Troubleshoot GitLab Runner

This section can assist when troubleshooting GitLab Runner.

General troubleshooting

The following relate to general troubleshooting.

Confirm your GitLab and GitLab Runner versions

GitLab aims to guarantee backward compatibility. However, as a first troubleshooting step, you should ensure your version of GitLab Runner is the same as your GitLab version.

What does coordinator mean?

The coordinator is the GitLab installation from which a job is requested.

In other words, runners are isolated (virtual) machines that pick up jobs requested by their coordinator.

Where are logs stored when run as a service?

  • If the GitLab Runner is run as service on Linux/macOS the daemon logs to syslog.
  • If GitLab Runner is running as a service on Windows, it creates system event logs. To view them, open the Event Viewer (from the Run menu, type eventvwr.msc or search for “Event Viewer”). Then go to Windows Logs > Application. The Source for Runner logs is gitlab-runner. If you are using Windows Server Core, run this PowerShell command to get the last 20 log entries: get-eventlog Application -Source gitlab-runner -Newest 20 | format-table -wrap -auto.

Run in --debug mode

Is it possible to run GitLab Runner in debug/verbose mode. From a terminal, run:

gitlab-runner --debug run

Enable debug mode logging in config.toml

Debug logging can be enabled in the global section of the config.toml by setting the log_level setting to debug.

Enable debug mode logging for the Helm Chart

If GitLab Runner was installed in a Kubernetes cluster by using the GitLab Runner Helm Chart, you can enable debug logging by setting the logLevel option in the values.yaml customization:

## Configure the GitLab Runner logging level. Available values are: debug, info, warn, error, fatal, panic
## ref:
logLevel: debug

I’m seeing x509: certificate signed by unknown authority

Please see the self-signed certificates.

I get Permission Denied when accessing the /var/run/docker.sock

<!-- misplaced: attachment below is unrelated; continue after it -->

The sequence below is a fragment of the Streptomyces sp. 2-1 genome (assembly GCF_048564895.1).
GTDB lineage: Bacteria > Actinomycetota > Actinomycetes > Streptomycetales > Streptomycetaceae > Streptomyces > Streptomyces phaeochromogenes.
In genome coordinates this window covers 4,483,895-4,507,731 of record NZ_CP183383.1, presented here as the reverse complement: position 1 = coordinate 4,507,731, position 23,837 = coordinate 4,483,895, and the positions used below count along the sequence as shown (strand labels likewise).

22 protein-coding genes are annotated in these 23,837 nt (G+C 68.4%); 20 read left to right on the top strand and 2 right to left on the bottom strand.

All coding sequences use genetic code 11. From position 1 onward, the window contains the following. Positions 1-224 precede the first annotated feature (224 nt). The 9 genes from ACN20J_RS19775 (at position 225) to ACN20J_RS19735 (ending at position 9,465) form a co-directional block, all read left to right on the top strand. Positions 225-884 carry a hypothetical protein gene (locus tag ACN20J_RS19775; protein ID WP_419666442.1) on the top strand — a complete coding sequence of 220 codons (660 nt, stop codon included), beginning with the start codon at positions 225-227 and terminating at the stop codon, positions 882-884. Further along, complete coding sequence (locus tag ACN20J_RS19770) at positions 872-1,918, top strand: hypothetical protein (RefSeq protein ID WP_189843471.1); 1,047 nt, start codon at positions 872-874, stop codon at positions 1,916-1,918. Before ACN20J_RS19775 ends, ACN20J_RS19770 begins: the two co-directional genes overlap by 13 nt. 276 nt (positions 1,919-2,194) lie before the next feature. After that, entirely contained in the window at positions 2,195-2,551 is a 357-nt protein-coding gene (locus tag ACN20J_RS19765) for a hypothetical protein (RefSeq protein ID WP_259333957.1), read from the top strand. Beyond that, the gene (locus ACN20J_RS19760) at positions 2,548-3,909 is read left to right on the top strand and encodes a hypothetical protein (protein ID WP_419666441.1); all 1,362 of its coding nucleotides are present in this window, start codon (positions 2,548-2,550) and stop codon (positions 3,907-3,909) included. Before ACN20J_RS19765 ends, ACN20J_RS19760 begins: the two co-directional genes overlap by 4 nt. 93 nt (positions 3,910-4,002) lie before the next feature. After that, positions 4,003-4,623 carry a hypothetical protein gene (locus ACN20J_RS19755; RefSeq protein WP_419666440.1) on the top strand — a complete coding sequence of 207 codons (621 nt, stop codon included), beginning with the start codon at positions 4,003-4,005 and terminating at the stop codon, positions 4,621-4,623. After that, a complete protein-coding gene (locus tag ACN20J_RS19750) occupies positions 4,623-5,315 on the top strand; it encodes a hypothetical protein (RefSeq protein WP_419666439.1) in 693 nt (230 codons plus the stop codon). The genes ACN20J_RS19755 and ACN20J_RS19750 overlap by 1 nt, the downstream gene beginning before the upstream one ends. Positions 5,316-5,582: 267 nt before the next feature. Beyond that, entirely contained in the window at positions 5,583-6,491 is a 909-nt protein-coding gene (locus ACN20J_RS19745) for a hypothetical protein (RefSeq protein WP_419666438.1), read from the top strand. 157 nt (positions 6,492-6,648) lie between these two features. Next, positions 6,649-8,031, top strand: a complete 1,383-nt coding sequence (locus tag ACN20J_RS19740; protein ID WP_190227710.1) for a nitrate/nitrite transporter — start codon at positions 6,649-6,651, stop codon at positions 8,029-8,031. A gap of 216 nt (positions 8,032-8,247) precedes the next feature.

If you want to use Docker executor, and you are connecting to Docker Engine installed on server. You can see the Permission Denied error. The most likely cause is that your system uses SELinux (enabled by default on CentOS, Fedora and RHEL). Check your SELinux policy on your system for possible denials.

The Docker executor gets timeout when building Java project

This most likely happens, because of the broken AUFS storage driver: Java process hangs on inside container. The best solution is to change the storage driver to either OverlayFS (faster) or DeviceMapper (slower).

Check this article about configuring and running Docker or this article about control and configure with systemd.

I get 411 when uploading artifacts

This happens due to fact that GitLab Runner uses Transfer-Encoding: chunked which is broken on early version of NGINX (

Upgrade your NGINX to newer version. For more information see this issue:

warning: You appear to have cloned an empty repository.

When running git clone using HTTP(s) (with GitLab Runner or manually for tests) and you see the following output:

$ git clone

Cloning into 'repo'...
warning: You appear to have cloned an empty repository.

Make sure, that the configuration of the HTTP Proxy in your GitLab server installation is done properly. Especially if you are using some HTTP Proxy with its own configuration, make sure that GitLab requests are proxied to the GitLab Workhorse socket, not to the GitLab Unicorn socket.

Git protocol via HTTP(S) is resolved by the GitLab Workhorse, so this is the main entrypoint of GitLab.

If you are using Omnibus GitLab, but don’t want to use the bundled NGINX server, please read using a non-bundled web-server.

In the GitLab Recipes repository there are web-server configuration examples for Apache and NGINX.

If you are using GitLab installed from source, please also read the above documentation and examples, and make sure that all HTTP(S) traffic is going through the GitLab Workhorse.

See an example of a user issue. no such file or directory error when using Timezone or OffPeakTimezone

It’s possible to configure the timezone in which [[docker.machine.autoscaling]] periods are described. This feature should work on most Unix systems out of the box. However on some Unix systems, and probably on most non-Unix systems (including Windows, for which we’re providing GitLab Runner binaries), when used, the runner will crash at start with an error similar to:

Failed to load config Invalid OffPeakPeriods value: open /usr/local/go/lib/time/ no such file or directory

The error is caused by the time package in Go. Go uses the IANA Time Zone database to load the configuration of the specified timezone. On most Unix systems, this database is already present on one of well-known paths (/usr/share/zoneinfo, /usr/share/lib/zoneinfo, /usr/lib/locale/TZ/). Go’s time package looks for the Time Zone database in all those three paths. If it doesn’t find any of them, but the machine has a configured Go development environment, then it will fallback to the $GOROOT/lib/time/ file.

If none of those paths are present (for example on a production Windows host) the above error is thrown.